Record type: Article

Abstract

Parameters describing dynamic cerebral autoregulation (DCA) have limited reproducibility. 59 In an international, multi-centre study, we evaluated the influence of multiple analytical 60 methods on the reproducibility of DCA. Fourteen participating centers analyzed repeated 61 measurements from 75 healthy subjects, consisting of five minutes of spontaneous 62 fluctuations in blood pressure (BP) and cerebral blood flow velocity (CBFv) signals, based on 63 their usual methods of analysis. DCA- methods were grouped into three broad categories, 64 depending on output types: 1. Transfer function analysis (TFA); 2. Autoregulation index 65 (ARI); and 3. correlation coefficient. Only TFA gain in the low frequency (LF) band showed 66 good reproducibility in approximately half of the estimates of gain, defined as an intraclass 67 correlation coefficient (ICC) of > 0.6. None of the other DCA metrics had good 68 reproducibility. For TFA-like and ARI-like methods, ICCs were lower than values obtained 69 with surrogate data (p<0.05). For TFA-like methods, ICCs were lower for the very low 70 frequency (VLF) band (gain 0.38 ± 0.057, phase 0.17 ± 0.13) than for LF band (gain 0.59 ± 71 0.078, phase 0.39 ± 0.11, p≤0.001 for both gain and phase). For ARI-like methods, the mean 72 ICC was 0.30 ± 0.12 and for the correlation methods 0.24 ± 0.23. Based on comparisons with 73 ICC estimates obtained from surrogate data, we conclude that physiological variability or 74 non-stationarity is likely to be the main reason for the poor reproducibility of DCA 75 parameters.

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Accepted/In Press date: 20 June 2019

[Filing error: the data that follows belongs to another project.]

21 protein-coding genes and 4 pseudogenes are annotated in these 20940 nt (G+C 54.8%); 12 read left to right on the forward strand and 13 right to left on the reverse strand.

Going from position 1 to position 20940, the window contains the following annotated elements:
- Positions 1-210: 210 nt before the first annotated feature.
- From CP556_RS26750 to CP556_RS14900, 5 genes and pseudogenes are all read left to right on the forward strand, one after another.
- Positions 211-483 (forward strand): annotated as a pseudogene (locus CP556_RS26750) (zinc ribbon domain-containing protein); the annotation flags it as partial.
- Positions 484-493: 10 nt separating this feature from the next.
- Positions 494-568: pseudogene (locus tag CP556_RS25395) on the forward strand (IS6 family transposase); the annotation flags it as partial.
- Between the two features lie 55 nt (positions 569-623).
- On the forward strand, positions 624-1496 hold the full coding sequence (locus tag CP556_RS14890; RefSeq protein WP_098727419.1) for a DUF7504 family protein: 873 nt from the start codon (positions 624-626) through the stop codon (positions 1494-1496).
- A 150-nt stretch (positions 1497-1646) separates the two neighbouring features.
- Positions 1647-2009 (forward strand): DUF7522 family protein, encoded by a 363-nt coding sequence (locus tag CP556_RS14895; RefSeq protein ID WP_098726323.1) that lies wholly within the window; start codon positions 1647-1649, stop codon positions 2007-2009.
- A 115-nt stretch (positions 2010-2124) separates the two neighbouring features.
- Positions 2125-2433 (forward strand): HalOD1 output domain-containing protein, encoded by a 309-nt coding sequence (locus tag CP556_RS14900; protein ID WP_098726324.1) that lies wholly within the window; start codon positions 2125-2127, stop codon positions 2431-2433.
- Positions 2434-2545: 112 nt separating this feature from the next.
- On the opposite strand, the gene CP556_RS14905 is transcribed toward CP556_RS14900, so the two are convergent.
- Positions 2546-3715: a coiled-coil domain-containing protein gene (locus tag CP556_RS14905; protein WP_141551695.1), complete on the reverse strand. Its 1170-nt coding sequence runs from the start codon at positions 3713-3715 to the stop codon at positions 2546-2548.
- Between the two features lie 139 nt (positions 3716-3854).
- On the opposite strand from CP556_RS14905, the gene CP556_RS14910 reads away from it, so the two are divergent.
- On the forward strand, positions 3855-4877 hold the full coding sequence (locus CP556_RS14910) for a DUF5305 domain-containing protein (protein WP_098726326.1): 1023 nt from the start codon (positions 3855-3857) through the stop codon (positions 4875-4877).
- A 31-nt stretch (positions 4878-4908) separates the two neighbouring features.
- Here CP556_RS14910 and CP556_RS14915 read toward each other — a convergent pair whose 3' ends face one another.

e-pub ahead of print date: 9 July 2019
Keywords: ARI index, cerebral blood flow, cerebral hemodynamics, transcranial Doppler, transfer function analysis

Identifiers

Local EPrints ID: 432651
URI: https://eprints.soton.ac.uk/id/eprint/432651
ISSN: 1664-042X
PURE UUID: 7290daf7-924c-40a2-aa84-76a355d593bd

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Date deposited: 23 Jul 2019 16:30
Last modified: 16 Sep 2019 16:31

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Contributors

Author: Marit L. Sanders
Author: Jan Willwm
Author: Ronney B. Panerai
Author: Marcel Aries
Author: Edson Bor-Seng-Shu
Author: Alexander Caicedo
Author: Max Chacon
Author: Erik D. Gommer
Author: Sabine Van Huffel
Author: José L. Jara
Author: Kyriaki Kostoglou
Author: Adam Mahdi
Author: Vasilis Z. Marmarelis
Author: Georgios D. Mitsis
Author: Martin Muller
Author: Dragana Nikolic
Author: Ricardo C. Nogueira
Author: Stephen J Payne
Author: Corina Puppo
Author: Dae Shin
Author: David Simpson
Author: Takashi Tarumi
Author: Bernardo Yelicich
Author: Rong Zhang
Author: Jurgen A.H.R. Claassen